What Costco feels like when you’re five and how it makes me feel as a parent

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We went to Costco for the first time in ages.

It was a zoo.  It wasn’t Superbowl, or Black Friday, or even the night before Christmas but it felt like each cart was a bumper car with a mission to get groceries and get to the line with a personal best time.

And this kind of shopping buzz makes me feel like everything is some magical new purchase that I need ASAP.  So it’s dangerous. I find it hard to shop there without coming home with a new shirt for the back of my closet that looked like such a deal at the time or kids pajamas, or a new vacuum or a mega pack of mini Rubbermaid containers.  (The last one almost nearly came home with me, but I realized it wouldn’t fit in my cupboard in the 11th hour.)
Does anyone actually buy what they came to buy at Costco?  Do I need a list? Or an app to keep me on track?

And, why I always feel the need to taste a little sample of hot freezer food, I don’t know.  But my kids think that’s the best part of Costco so lining up for these treats always adds a bunch of time and stress to our visit.  Because although line ups work everywhere else in the store, with samples, I’ve noticed it’s more of a swarm technique, and we haven’t totally figured that one out yet.
And we all nearly get run over by carts every time.

pirate ship stuck in traffic in Seattle
At least we weren’t run over by a pirate ship. We saw one stuck in traffic on the way home from Costco and only in Seattle is a pirate ship a normal occurrence.
But there was definitely traffic in Costco too. The checkout lines were incredible and long but you knew that already because we made the rookie mistake of coming on a Sunday.  Somehow not being there in a while made me forget, but it was like lining up for food at Paseo without the satisfaction of an amazing sandwich (Or even beating the Paseo line by pre-ordering over the phone.  I wish we could pre-order groceries at Costco and just come and pick them up.)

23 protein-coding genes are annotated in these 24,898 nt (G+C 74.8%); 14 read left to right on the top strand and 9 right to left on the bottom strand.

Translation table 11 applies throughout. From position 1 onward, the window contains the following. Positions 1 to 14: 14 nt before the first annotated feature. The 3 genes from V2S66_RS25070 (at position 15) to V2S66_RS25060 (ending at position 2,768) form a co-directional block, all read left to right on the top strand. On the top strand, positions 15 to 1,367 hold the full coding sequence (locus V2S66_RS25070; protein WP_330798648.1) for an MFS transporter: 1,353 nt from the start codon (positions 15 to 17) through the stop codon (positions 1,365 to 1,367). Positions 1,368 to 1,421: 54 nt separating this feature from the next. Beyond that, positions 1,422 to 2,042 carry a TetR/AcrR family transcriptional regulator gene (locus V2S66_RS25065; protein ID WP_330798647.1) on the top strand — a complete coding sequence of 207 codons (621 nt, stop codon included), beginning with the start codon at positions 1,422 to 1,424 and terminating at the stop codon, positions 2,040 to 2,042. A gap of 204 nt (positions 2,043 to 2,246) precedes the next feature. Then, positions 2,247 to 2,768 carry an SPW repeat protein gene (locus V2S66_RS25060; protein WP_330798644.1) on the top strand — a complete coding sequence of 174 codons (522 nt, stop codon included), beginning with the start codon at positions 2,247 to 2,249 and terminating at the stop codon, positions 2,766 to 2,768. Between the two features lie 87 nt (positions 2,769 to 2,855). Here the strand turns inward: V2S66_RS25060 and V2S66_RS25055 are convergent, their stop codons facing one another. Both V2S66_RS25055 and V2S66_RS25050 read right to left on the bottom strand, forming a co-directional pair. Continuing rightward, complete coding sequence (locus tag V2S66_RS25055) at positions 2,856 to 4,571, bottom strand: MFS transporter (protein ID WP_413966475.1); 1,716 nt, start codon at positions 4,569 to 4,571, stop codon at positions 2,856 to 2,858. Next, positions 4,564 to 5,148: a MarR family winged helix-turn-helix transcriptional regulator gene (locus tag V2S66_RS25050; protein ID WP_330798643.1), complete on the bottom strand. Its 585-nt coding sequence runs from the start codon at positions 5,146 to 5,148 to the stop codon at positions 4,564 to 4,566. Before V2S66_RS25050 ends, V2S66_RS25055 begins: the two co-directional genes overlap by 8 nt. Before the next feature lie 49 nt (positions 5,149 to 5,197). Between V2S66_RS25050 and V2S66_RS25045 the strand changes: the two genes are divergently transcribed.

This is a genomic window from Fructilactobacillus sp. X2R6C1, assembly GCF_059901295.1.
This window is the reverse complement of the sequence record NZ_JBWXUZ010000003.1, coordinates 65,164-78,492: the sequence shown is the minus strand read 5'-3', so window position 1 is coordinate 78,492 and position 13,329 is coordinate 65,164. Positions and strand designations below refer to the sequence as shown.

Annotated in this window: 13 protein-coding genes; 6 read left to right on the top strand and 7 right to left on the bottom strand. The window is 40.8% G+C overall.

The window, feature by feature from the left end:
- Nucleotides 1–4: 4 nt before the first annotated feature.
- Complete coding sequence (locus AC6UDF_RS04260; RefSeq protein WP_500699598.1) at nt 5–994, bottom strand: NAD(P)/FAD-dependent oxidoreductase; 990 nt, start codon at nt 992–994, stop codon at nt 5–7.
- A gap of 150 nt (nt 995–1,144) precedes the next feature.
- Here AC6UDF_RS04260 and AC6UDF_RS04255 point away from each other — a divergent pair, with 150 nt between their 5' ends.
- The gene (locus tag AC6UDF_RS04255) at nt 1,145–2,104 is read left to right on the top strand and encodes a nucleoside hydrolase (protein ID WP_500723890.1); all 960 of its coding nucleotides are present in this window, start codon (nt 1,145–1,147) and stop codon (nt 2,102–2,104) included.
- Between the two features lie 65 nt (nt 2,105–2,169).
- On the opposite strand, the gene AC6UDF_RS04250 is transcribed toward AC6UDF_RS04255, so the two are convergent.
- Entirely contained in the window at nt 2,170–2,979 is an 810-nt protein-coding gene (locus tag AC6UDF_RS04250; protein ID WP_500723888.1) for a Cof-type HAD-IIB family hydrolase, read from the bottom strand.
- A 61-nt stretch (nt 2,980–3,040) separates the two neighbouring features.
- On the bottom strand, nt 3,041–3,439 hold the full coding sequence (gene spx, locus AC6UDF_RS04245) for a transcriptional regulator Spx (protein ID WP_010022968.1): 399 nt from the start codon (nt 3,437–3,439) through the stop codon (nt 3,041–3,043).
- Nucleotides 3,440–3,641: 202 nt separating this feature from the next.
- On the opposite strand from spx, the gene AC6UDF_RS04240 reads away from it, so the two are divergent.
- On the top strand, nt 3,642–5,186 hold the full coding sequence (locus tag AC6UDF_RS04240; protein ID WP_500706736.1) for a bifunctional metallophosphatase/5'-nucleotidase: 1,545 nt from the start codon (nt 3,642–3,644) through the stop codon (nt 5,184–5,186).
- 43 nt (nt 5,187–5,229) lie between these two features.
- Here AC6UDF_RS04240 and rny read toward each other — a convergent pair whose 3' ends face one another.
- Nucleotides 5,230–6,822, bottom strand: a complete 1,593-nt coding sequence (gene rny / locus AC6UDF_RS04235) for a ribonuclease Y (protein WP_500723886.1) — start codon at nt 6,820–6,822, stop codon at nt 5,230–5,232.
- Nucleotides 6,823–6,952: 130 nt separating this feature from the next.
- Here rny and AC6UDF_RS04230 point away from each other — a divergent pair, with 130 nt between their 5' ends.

lining up at paseo

So this trip we finally got to a line that we hoped ended with a check out at the end.
But we were stuck.  Did we dare split the family and have someone lineup for a hot dog, churro or ice cream to eat on the way home?  Could we really eat any more after all those mini bites of toast and cheese or mango chutney salsa on fried air-dried peas? And could we really survive another line?
So I sat down with my guys while the hubby checked out.  We sat and watched all the madness go by.

waiting at costco
And then I got it.
This is what Costco feels like when you’re five.  A sea of feet and carts and stuff.

feet
And I realized when I shop at Costco not only am I shopping, I’m providing my kids with gladiator training and hoarder survival skills.
We now have way more toilet paper/cheese/shampoo/gluten-free organic and kale-ified smoothie mix than a small apartment block might need.
So maybe we might need to limit further shopping excursions here for our planet’s sake.

styrofoam mountain at tsukiji market
It definitely doesn’t bring out the best in me or my fellow humans.

And I can’t tell if I’ve actually saved any money by shopping at Costco on the trips I’ve added unnecessary whim purchases to my cart. My biggest fear after seeing my hubby’s pictures of Tsukij Market in Japan is are we negating all the composting/recycling/reusing that we’re trying to do at home with all this shopping and packaging waste?

But I do love to acquire and there is no doubt a trip to Costco is a shopping adventure and an experience.  And at least last trip the only extras I bought were bulk veggies and fruit. Because apparently I do not have the gardening skills to survive an apocalypse so I still could not live without a Costco.

pea with a problem
(PS. Does anyone know what’s happening to my peas? They ALL look like this.  I think it’s lack of water but my mom has terrified me that I’ve added something to the soil.)

 

 

 

 

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